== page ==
Now that I’m actually purchasing real works of art, storage and framing are something I need to be thinking about. Megan is giving us her suggestions on framing and storing art. — Meg
Chanel Getaway by Kaley Rhodes
I handle art all the time and one of my absolute top priorities is keeping the art safe and in impeccable condition. Two ways of physically protecting one’s art is through appropriate storage and framing.
If you are an artist, or work with art, you know the effort and expense that goes into packing work for storage or transportation. The enormous amount of bubble wrap and packing tape I used to package art to bring into my client’s homes was totally overwhelming, and I hated the waste. I did a little research and came across this amazing company Art Strong Bags who creates reusable, cushioned bags for storing art and I fell instantly in love. I ordered up a number of bags to store art in and now simply open the bag like a giant mailing envelope and am able take my art out in a matter of seconds. These bags have been an incredible solution for transporting work safely, and are a great time saver.
A talented framer will have good taste, themselves, but equally as important, will be able to understand your style and offer suggestions for frames that will enhance your art and flow harmoniously with your home décor. A great frame will draw the viewer’s eye to the art first, highlighting its importance; while supporting it with a structure that is understated and beautiful. It’s often helpful to prepare for your visit to the framer by taking some photos of the interior where the art is meant to hang. This way, your framer gets a sense of your style as well as its place within your home.
In addition to its beauty, a frame serves to preserve the artwork for years to come. There are certain choices available to the consumer that will protect the framed art from aging and light damage. Thus, the materials your framer uses should be archival and conservation quality to ensure that the art is appropriately cared for. Whenever you frame valuable works on paper, it’s imperative that anything touching the work, such as matting or backing, be acid free. When framing this type of art, the frame should be assembled in a way that is reversible, in the event that the artist or collector needs to remove the work at any point. Works on paper are often placed behind glass to prevent damage to the work. Museum glass is an excellent choice for this type of art, however, it can be pricey at times, and if you choose not go this route then a UV coated glass should be used at a minimum.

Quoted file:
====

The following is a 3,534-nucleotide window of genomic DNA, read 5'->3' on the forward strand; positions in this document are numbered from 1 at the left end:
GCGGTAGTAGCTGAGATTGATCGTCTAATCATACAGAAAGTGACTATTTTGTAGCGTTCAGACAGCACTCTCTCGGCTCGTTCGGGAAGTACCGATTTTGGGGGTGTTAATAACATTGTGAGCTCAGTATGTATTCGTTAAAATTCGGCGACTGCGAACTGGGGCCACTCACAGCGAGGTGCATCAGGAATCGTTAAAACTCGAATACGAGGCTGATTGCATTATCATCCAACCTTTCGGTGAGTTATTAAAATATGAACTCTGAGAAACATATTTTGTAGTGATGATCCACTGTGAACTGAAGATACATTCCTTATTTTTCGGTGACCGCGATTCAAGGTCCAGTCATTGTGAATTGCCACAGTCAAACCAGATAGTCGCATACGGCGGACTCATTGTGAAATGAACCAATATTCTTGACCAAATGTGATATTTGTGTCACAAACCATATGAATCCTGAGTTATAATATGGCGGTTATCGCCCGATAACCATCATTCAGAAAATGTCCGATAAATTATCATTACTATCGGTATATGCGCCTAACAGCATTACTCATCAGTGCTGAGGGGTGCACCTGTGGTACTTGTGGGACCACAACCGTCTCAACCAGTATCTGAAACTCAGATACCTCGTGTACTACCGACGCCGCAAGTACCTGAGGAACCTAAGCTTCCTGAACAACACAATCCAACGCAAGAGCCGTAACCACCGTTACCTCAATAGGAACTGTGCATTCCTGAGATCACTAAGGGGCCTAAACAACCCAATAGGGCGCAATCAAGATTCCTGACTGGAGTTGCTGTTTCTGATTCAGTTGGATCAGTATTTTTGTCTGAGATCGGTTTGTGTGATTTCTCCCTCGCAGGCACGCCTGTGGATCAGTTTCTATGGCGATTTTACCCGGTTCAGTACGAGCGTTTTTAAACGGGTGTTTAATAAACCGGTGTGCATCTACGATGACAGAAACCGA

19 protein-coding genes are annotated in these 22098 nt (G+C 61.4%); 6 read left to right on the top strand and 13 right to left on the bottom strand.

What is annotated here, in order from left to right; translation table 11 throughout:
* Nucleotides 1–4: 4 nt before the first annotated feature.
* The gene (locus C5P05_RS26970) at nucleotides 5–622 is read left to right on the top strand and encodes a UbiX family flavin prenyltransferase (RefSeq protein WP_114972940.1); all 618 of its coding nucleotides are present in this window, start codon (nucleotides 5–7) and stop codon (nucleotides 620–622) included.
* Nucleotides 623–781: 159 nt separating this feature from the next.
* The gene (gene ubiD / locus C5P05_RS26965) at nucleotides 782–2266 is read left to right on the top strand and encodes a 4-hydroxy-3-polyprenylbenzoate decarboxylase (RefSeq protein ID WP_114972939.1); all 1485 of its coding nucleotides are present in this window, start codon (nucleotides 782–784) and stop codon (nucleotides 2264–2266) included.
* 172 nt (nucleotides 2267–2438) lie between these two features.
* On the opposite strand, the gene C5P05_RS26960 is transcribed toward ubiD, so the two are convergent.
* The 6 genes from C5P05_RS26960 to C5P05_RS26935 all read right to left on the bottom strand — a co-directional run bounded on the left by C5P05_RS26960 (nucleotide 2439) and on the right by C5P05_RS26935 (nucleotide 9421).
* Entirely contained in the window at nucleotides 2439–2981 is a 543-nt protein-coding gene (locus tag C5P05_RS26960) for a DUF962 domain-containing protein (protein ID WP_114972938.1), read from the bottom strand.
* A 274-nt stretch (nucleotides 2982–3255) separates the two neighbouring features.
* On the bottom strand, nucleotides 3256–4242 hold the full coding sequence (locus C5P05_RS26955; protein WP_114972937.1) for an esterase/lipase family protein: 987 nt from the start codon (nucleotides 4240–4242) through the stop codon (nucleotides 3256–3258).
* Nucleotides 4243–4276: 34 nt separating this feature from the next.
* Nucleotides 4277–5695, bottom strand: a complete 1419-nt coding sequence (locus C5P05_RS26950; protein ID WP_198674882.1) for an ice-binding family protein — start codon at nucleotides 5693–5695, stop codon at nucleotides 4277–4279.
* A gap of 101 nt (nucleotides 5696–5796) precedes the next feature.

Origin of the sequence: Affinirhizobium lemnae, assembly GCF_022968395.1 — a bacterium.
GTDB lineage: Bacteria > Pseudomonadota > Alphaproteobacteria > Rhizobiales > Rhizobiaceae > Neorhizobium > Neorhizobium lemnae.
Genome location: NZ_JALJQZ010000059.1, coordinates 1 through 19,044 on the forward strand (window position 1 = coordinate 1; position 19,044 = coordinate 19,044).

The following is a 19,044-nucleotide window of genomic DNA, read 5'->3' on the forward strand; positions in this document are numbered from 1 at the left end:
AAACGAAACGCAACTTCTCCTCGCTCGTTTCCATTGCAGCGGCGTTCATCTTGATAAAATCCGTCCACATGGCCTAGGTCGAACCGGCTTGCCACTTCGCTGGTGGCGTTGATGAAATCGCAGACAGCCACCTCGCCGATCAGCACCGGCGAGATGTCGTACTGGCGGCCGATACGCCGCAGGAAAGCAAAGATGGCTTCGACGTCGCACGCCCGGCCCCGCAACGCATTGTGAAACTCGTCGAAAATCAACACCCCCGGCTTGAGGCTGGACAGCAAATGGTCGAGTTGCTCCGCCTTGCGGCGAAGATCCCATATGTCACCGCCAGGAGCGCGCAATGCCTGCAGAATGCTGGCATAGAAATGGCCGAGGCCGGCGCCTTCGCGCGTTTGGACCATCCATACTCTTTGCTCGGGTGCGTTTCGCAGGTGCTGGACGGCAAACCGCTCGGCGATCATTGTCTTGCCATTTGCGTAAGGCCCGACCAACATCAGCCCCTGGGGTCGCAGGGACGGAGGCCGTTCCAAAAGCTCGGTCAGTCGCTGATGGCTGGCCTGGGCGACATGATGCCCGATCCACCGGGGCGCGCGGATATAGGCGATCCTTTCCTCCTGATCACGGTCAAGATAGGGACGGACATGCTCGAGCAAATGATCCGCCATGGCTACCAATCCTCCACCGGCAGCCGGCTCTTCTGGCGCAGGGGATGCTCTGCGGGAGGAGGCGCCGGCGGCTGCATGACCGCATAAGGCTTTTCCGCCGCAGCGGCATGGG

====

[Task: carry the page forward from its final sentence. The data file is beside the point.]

Alternatively, paintings on canvas do not usually require a frame with glass if you choose to frame them. Typically, a painting on canvas is framed without matting and the canvas abuts the frame directly. If you choose to frame a painting, make sure the frame, especially if it is made of wood, is either treated or has an archival liner or barrier adhered to it, as wood can leach into the paint on the canvas and ultimately affect the work. Ultimately, a frame for your art should be beautiful as well as functional. Finding the right frame can really enhance the art you own and make a strong statement in your home.
Photograph above — Vogue December 1960 by Leombruno-Bodi